Academic journal article Naval War College Review

IMPLICATIONS OF XI JINPING'S "TRUE MARITIME POWER": Its Context, Significance, and Impact on the Region

Academic journal article Naval War College Review

IMPLICATIONS OF XI JINPING'S "TRUE MARITIME POWER": Its Context, Significance, and Impact on the Region

Article excerpt

(ProQuest: ... denotes non-US-ASCII text omitted.)

Xi Jinping's declaration that China should strive to become a ?true maritime power? ... has been much discussed in the context of China's ?peaceful rise? ... and the pursuit of the ?Chinese dream? (...).1 Although there is, at face value, nothing quite new about Xi's exhortation to the Chinese leadership, his remarks need to be understood against a rather complex background of situations, policies, and aspirations if their full significance is to be appreciated.

Xi's policy is not just about geographic dispositions but needs to be seen in terms of U.S. Navy captain Alfred Thayer Mahan's sea-power theory-the ?neo-Mahanian standard,? as scholars of the U.S. Naval War College have termed it.2 This issue bridges the China of the past and modern China; as a central pillar of Xi's grand national strategy, China's maritime power is a matter of extraordinary importance for its future.

We need to examine a number of questions if we are really to grasp what it means for China to become a true maritime power. What is the history of Chinese maritime power? Why has Xi Jinping suddenly given such emphasis to China's emergence as a ?true maritime power?? How does he understand this term-that is, what is the character of ?true maritime power?? What forces are driving the accomplishment of maritime-power status? How are the People's Liberation Army (PLA) and its navy (the PLAN) and the newly established China Coast Guard (CCG) involved in implementing China's maritime aspirations? What are the implications for, and the likely impacts on, the Asia-Pacific region?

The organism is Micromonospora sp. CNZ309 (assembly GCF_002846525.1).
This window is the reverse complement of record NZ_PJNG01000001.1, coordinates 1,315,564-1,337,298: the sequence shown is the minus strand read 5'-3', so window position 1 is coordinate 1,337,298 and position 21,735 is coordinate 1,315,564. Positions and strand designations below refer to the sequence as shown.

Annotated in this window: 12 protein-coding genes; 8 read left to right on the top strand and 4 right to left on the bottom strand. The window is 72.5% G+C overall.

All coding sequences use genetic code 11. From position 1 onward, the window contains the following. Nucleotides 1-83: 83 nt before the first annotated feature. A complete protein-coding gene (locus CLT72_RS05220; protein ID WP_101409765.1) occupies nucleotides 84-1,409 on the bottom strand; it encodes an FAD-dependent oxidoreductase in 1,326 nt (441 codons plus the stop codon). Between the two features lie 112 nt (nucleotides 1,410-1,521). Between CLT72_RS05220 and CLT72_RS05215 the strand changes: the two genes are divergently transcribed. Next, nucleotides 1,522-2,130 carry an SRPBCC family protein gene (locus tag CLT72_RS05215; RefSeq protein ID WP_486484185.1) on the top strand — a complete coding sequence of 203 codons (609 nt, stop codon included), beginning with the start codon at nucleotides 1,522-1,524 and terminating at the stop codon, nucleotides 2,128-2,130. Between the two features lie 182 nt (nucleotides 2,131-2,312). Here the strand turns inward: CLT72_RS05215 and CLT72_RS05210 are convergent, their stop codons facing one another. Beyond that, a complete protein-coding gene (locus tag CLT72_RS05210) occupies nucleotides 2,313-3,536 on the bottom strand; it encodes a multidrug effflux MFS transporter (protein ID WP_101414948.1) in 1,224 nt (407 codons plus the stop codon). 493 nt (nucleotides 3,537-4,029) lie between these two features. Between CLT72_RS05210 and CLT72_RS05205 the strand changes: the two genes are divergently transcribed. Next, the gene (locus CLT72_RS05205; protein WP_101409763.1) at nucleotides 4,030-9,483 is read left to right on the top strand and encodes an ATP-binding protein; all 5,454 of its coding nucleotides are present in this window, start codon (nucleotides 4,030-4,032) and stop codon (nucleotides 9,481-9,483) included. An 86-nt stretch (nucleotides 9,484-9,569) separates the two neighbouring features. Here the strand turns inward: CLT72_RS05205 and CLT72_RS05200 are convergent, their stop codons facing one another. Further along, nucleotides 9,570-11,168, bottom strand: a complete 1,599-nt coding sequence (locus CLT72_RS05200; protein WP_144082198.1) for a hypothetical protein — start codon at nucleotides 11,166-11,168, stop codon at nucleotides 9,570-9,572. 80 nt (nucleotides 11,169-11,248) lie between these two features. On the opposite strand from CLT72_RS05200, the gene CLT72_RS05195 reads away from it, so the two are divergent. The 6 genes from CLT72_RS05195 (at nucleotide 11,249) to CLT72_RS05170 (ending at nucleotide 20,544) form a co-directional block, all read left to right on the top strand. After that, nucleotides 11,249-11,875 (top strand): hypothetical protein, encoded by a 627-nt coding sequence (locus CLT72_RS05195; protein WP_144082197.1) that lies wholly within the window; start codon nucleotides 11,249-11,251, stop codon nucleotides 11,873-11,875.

THE IMPORTANCE OF A BALANCED NATIONAL STRATEGY FOR CHINA

China's national strategy is undergoing a significant transformation. At both the eighteenth Communist Party Congress in November 2012 and the first plenary session of the twelfth National People's Congress in March 2013, great importance was placed on China's becoming a true maritime power. Similar remarks had been made earlier; for instance, Hu Jintao (Xi Jinping's predecessor) proposed building up the power of the PLAN to adapt its historical mission to the new century.3 This mission has now been expanded to include everyone in China-the concept of true maritime power is being used to embolden China's political, ideological, and economic philosophy and, in conjunction with other military, economic, and national-security goals, to project a vision of future national greatness.4

Throughout Chinese history, whenever undue emphasis has been given to land power-as exemplified by China's "Great Wall"-this lack of strategic balance has always undermined the nation's development and prosperity.5 During the hectic Mao Zedong period, Chinese strategists regarded the maritime domain as an imperialist and colonialist sphere, and anyone proposing alternative strategies to the PLA's continental approach was identified as an ideological enemy. Although China has not itself often explicitly defined a national strategy that is definitively "continental" or "maritime," it has usually been characterized-owing to its vast geographic extent and the fact that its predominant cultural interactions have been by land (via the Silk Road) rather than by sea-as a continental power, and this is the current reality.6

It would be untrue, however, to suggest that China was ever a "pseudo-maritime power" ... such stereotypical descriptions of its land-oriented national strategy entirely eclipsing its maritime interests.7 China has never ignored its maritime domain, and there are many historical examples of the Song, Ming, and Yuan Dynasties pursuing maritime expansion rather enthusiastically, going back to what has been called (see below) a "Maritime Silk Road."

Actually, China's national strategies have been mostly neutral in this regard, and its emphasis has shifted between land and sea, as required to preserve peace and stability. Indeed, throughout China's general history the reconciliation of disparities between coastal and inland regions has been a key strategic problem for the Chinese leadership. …

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